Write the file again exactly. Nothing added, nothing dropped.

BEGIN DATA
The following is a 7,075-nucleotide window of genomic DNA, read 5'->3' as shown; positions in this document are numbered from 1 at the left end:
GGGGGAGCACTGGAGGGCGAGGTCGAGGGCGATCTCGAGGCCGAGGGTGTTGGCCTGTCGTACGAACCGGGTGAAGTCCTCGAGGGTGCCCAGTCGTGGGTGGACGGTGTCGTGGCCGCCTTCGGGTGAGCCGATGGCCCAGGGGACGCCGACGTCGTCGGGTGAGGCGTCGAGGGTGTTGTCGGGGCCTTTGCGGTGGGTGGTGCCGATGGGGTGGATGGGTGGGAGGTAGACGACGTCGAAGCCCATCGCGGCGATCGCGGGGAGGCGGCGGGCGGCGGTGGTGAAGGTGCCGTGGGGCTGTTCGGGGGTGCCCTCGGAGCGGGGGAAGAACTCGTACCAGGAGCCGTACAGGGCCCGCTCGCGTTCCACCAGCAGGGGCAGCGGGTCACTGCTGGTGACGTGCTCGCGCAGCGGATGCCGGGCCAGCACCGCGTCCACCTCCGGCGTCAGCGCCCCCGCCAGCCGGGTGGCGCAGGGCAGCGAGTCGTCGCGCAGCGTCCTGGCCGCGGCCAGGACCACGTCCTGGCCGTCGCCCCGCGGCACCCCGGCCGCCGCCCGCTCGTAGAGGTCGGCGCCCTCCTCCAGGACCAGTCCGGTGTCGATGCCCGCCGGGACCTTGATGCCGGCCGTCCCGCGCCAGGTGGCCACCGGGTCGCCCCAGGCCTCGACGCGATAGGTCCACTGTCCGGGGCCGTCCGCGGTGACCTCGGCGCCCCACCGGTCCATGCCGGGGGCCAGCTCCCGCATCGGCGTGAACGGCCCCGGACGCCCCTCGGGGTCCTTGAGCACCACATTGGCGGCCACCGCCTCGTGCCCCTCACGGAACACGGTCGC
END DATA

The following is a 7,075-nucleotide window of genomic DNA, read 5'->3' as shown; positions in this document are numbered from 1 at the left end:
GGGGGAGCACTGGAGGGCGAGGTCGAGGGCGATCTCGAGGCCGAGGGTGTTGGCCTGTCGTACGAACCGGGTGAAGTCCTCGAGGGTGCCCAGTCGTGGGTGGACGGTGTCGTGGCCGCCTTCGGGTGAGCCGATGGCCCAGGGGACGCCGACGTCGTCGGGTGAGGCGTCGAGGGTGTTGTCGGGGCCTTTGCGGTGGGTGGTGCCGATGGGGTGGATGGGTGGGAGGTAGACGACGTCGAAGCCCATCGCGGCGATCGCGGGGAGGCGGCGGGCGGCGGTGGTGAAGGTGCCGTGGGGCTGTTCGGGGGTGCCCTCGGAGCGGGGGAAGAACTCGTACCAGGAGCCGTACAGGGCCCGCTCGCGTTCCACCAGCAGGGGCAGCGGGTCACTGCTGGTGACGTGCTCGCGCAGCGGATGCCGGGCCAGCACCGCGTCCACCTCCGGCGTCAGCGCCCCCGCCAGCCGGGTGGCGCAGGGCAGCGAGTCGTCGCGCAGCGTCCTGGCCGCGGCCAGGACCACGTCCTGGCCGTCGCCCCGCGGCACCCCGGCCGCCGCCCGCTCGTAGAGGTCGGCGCCCTCCTCCAGGACCAGTCCGGTGTCGATGCCCGCCGGGACCTTGATGCCGGCCGTCCCGCGCCAGGTGGCCACCGGGTCGCCCCAGGCCTCGACGCGATAGGTCCACTGTCCGGGGCCGTCCGCGGTGACCTCGGCGCCCCACCGGTCCATGCCGGGGGCCAGCTCCCGCATCGGCGTGAACGGCCCCGGACGCCCCTCGGGGTCCTTGAGCACCACATTGGCGGCCACCGCCTCGTGCCCCTCACGGAACACGGTCGC